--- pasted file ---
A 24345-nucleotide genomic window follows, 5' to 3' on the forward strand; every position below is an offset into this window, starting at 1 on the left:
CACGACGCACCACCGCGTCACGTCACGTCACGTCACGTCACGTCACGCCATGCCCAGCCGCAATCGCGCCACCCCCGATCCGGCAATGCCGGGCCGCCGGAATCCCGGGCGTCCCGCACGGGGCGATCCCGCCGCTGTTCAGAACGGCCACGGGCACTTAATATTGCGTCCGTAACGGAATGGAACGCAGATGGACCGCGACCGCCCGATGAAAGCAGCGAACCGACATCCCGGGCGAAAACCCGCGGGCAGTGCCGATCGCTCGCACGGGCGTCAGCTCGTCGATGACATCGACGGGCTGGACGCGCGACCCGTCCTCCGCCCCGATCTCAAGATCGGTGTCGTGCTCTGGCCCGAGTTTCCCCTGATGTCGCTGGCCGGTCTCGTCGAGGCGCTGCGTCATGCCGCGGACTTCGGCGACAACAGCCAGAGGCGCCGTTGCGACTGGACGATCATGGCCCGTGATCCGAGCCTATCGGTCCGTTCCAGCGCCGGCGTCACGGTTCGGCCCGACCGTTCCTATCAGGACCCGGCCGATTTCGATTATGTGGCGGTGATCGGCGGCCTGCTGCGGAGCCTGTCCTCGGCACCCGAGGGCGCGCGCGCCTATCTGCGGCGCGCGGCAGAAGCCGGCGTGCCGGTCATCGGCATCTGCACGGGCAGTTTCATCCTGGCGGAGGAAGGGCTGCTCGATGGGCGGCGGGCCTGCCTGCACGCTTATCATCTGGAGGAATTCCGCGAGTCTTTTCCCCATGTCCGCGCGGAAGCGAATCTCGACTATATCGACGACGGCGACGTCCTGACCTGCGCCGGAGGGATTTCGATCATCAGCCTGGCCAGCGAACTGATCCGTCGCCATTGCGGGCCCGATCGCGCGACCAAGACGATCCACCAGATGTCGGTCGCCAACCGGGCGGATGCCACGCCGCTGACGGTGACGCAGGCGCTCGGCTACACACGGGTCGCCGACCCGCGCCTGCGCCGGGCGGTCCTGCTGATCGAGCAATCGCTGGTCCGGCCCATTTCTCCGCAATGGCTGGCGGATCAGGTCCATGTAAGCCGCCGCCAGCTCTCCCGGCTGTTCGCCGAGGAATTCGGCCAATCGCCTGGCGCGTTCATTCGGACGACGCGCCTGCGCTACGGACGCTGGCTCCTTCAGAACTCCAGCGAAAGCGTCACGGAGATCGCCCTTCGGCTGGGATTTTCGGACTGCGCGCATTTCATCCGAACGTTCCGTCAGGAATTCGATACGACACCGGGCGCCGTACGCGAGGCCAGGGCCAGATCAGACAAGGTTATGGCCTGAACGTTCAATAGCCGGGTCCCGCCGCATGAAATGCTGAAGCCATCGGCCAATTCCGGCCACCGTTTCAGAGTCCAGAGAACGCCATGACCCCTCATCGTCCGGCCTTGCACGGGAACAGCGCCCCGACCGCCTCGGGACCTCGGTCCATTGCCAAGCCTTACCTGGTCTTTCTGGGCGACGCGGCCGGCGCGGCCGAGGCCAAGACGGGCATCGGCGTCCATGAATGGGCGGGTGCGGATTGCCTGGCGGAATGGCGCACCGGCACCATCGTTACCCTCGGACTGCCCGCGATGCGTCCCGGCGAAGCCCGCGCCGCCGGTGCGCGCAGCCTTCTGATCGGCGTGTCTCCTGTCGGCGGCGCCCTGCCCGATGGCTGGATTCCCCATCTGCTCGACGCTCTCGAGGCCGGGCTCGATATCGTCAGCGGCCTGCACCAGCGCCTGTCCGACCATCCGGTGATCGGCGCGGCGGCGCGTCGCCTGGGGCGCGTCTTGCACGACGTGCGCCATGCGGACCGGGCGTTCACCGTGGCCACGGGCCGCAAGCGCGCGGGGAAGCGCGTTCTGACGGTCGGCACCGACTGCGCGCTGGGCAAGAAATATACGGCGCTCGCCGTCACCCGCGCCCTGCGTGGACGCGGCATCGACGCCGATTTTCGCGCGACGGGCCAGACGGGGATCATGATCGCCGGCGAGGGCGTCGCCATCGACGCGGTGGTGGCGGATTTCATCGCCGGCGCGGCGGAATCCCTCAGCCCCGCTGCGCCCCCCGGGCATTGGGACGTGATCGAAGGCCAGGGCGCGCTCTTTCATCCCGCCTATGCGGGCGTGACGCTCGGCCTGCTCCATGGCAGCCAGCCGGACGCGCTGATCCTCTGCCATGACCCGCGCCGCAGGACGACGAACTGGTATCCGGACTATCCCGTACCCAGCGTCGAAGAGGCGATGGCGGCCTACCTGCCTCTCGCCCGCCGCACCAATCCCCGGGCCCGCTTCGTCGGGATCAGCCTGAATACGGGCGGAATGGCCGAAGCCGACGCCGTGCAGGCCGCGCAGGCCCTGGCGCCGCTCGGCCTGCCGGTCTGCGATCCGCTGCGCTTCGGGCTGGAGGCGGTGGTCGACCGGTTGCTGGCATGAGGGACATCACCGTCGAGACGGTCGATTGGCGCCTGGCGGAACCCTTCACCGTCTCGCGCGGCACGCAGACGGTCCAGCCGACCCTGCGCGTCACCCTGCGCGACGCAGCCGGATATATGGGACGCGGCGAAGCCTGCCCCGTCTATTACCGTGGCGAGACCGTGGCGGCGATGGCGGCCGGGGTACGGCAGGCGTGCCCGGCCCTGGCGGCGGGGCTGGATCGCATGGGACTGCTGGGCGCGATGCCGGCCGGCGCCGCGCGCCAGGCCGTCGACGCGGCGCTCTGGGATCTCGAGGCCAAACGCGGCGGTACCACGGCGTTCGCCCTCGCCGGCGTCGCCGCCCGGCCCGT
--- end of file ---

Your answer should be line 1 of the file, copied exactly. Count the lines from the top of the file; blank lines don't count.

A 24345-nucleotide genomic window follows, 5' to 3' on the forward strand; every position below is an offset into this window, starting at 1 on the left: